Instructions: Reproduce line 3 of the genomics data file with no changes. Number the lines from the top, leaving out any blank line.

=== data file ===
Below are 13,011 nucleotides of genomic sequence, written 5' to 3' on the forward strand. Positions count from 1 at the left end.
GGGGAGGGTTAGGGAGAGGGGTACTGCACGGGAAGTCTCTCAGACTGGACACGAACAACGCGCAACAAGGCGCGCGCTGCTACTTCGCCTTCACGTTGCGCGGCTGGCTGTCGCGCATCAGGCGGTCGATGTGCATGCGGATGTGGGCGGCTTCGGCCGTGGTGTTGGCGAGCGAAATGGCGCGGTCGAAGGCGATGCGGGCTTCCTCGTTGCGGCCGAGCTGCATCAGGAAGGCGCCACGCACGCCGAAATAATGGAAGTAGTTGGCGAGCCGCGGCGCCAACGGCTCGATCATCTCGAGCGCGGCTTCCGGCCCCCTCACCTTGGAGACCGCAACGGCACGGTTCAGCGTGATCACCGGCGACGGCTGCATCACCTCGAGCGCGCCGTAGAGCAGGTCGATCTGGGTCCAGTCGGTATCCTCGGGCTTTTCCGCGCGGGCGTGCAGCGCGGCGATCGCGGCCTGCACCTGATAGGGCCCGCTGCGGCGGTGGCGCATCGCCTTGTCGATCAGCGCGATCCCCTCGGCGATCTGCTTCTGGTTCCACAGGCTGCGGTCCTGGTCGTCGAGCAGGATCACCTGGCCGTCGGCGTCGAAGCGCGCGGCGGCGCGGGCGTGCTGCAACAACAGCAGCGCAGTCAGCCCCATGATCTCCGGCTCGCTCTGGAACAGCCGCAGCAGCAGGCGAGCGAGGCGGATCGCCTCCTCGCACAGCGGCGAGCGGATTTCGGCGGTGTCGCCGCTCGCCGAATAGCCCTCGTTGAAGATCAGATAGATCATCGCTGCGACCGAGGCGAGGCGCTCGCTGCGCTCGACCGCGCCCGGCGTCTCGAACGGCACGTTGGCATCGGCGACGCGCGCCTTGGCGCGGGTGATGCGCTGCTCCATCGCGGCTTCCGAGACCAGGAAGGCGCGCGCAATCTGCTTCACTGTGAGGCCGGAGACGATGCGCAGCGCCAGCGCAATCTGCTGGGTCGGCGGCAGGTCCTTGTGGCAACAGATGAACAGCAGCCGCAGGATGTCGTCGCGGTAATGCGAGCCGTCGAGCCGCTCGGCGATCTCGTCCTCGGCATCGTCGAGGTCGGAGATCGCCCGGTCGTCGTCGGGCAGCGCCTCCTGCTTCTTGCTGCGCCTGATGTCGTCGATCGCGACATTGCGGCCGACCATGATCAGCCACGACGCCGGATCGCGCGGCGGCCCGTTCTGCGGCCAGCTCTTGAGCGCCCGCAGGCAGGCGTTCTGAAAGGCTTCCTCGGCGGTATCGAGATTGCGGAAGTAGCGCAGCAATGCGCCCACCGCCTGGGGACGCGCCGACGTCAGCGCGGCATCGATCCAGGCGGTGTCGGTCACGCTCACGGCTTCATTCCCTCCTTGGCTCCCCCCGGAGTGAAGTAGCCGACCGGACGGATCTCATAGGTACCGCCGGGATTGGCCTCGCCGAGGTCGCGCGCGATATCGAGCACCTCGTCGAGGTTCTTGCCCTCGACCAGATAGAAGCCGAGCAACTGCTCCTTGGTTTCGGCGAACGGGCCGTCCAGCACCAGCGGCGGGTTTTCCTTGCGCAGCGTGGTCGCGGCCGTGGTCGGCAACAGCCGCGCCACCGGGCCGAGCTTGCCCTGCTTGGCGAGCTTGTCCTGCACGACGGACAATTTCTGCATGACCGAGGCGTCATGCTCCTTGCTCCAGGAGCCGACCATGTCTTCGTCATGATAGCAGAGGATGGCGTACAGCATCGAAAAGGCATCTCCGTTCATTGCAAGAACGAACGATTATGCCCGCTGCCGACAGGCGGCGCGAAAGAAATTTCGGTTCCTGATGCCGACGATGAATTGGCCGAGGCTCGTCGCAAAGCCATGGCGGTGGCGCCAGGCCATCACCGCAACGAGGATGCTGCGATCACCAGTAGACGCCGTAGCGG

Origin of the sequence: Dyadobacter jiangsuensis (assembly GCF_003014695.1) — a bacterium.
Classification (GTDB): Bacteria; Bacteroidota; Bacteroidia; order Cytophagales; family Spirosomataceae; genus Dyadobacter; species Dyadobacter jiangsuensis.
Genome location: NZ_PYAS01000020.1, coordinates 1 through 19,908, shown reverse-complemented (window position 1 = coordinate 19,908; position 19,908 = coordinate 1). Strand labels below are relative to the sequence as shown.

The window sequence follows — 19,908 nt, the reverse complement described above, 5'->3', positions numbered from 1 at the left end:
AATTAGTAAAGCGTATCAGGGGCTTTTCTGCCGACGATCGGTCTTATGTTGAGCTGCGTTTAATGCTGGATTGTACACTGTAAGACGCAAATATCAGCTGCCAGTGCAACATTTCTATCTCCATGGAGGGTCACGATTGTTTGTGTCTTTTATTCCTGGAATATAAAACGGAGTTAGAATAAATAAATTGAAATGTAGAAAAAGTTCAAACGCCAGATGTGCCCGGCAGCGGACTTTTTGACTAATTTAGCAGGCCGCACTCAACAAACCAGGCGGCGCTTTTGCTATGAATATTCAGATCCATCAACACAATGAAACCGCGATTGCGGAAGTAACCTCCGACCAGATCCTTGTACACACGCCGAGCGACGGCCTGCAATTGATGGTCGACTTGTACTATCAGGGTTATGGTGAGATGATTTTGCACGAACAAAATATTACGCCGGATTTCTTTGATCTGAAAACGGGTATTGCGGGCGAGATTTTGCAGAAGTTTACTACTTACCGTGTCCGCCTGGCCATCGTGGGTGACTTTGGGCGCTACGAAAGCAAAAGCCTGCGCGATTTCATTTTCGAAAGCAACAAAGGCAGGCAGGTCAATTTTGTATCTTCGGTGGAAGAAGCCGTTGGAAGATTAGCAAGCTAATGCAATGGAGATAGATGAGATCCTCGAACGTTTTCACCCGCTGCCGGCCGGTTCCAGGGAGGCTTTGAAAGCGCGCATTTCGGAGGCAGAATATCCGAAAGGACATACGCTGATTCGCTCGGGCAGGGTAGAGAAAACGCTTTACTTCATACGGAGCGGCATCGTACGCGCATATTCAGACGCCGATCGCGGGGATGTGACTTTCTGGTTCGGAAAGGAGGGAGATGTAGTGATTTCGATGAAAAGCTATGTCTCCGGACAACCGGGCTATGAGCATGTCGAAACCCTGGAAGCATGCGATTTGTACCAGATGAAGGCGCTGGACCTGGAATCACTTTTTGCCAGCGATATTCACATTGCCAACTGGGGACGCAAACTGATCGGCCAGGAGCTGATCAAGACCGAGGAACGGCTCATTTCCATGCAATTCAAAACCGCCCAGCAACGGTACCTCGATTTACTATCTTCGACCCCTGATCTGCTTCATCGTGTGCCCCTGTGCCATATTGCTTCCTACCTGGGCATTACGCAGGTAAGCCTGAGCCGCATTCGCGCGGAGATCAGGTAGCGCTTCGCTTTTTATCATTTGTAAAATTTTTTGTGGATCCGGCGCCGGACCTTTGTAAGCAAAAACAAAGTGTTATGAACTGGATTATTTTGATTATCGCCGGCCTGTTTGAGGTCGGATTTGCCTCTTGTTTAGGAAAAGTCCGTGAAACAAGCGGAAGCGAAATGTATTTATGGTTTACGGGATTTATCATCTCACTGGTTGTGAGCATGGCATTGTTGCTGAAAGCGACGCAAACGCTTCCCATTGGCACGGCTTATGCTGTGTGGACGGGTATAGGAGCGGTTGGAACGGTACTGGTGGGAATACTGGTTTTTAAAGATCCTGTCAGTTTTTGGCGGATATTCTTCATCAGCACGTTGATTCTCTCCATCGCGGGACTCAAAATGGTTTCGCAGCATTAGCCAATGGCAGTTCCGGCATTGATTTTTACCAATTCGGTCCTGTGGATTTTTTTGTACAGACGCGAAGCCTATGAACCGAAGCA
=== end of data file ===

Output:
Origin of the sequence: Dyadobacter jiangsuensis (assembly GCF_003014695.1) — a bacterium.